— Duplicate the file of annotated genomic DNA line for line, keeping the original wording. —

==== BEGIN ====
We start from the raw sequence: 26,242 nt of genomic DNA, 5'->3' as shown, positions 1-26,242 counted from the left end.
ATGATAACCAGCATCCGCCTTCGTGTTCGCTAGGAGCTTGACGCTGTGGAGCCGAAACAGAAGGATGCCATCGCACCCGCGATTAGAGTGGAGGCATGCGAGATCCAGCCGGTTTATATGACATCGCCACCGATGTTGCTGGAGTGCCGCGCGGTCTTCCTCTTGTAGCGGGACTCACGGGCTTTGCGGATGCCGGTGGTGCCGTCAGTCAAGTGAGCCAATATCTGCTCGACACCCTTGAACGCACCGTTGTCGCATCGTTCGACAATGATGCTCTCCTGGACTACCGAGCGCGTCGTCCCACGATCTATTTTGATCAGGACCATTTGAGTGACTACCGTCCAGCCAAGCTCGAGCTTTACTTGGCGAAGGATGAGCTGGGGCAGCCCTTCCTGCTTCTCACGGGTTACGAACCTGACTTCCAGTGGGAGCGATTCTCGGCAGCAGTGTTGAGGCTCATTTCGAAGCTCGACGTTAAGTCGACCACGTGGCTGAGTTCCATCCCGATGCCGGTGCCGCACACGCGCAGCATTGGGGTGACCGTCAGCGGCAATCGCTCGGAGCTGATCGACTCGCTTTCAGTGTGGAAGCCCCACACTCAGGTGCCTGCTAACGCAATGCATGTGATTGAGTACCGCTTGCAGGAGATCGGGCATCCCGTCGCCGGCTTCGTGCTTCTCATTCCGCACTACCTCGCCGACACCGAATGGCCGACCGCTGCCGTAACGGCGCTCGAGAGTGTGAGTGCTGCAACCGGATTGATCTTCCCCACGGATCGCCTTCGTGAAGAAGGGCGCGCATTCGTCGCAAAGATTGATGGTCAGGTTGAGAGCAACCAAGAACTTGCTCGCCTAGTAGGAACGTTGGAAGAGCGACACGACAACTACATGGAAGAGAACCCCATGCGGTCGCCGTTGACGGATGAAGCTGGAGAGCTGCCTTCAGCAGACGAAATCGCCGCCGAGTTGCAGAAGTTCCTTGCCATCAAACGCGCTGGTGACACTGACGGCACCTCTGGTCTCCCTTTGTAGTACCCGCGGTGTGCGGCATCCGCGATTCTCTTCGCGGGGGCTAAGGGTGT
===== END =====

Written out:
We start from the raw sequence: 26,242 nt of genomic DNA, 5'->3' as shown, positions 1-26,242 counted from the left end.
ATGATAACCAGCATCCGCCTTCGTGTTCGCTAGGAGCTTGACGCTGTGGAGCCGAAACAGAAGGATGCCATCGCACCCGCGATTAGAGTGGAGGCATGCGAGATCCAGCCGGTTTATATGACATCGCCACCGATGTTGCTGGAGTGCCGCGCGGTCTTCCTCTTGTAGCGGGACTCACGGGCTTTGCGGATGCCGGTGGTGCCGTCAGTCAAGTGAGCCAATATCTGCTCGACACCCTTGAACGCACCGTTGTCGCATCGTTCGACAATGATGCTCTCCTGGACTACCGAGCGCGTCGTCCCACGATCTATTTTGATCAGGACCATTTGAGTGACTACCGTCCAGCCAAGCTCGAGCTTTACTTGGCGAAGGATGAGCTGGGGCAGCCCTTCCTGCTTCTCACGGGTTACGAACCTGACTTCCAGTGGGAGCGATTCTCGGCAGCAGTGTTGAGGCTCATTTCGAAGCTCGACGTTAAGTCGACCACGTGGCTGAGTTCCATCCCGATGCCGGTGCCGCACACGCGCAGCATTGGGGTGACCGTCAGCGGCAATCGCTCGGAGCTGATCGACTCGCTTTCAGTGTGGAAGCCCCACACTCAGGTGCCTGCTAACGCAATGCATGTGATTGAGTACCGCTTGCAGGAGATCGGGCATCCCGTCGCCGGCTTCGTGCTTCTCATTCCGCACTACCTCGCCGACACCGAATGGCCGACCGCTGCCGTAACGGCGCTCGAGAGTGTGAGTGCTGCAACCGGATTGATCTTCCCCACGGATCGCCTTCGTGAAGAAGGGCGCGCATTCGTCGCAAAGATTGATGGTCAGGTTGAGAGCAACCAAGAACTTGCTCGCCTAGTAGGAACGTTGGAAGAGCGACACGACAACTACATGGAAGAGAACCCCATGCGGTCGCCGTTGACGGATGAAGCTGGAGAGCTGCCTTCAGCAGACGAAATCGCCGCCGAGTTGCAGAAGTTCCTTGCCATCAAACGCGCTGGTGACACTGACGGCACCTCTGGTCTCCCTTTGTAGTACCCGCGGTGTGCGGCATCCGCGATTCTCTTCGCGGGGGCTAAGGGTGT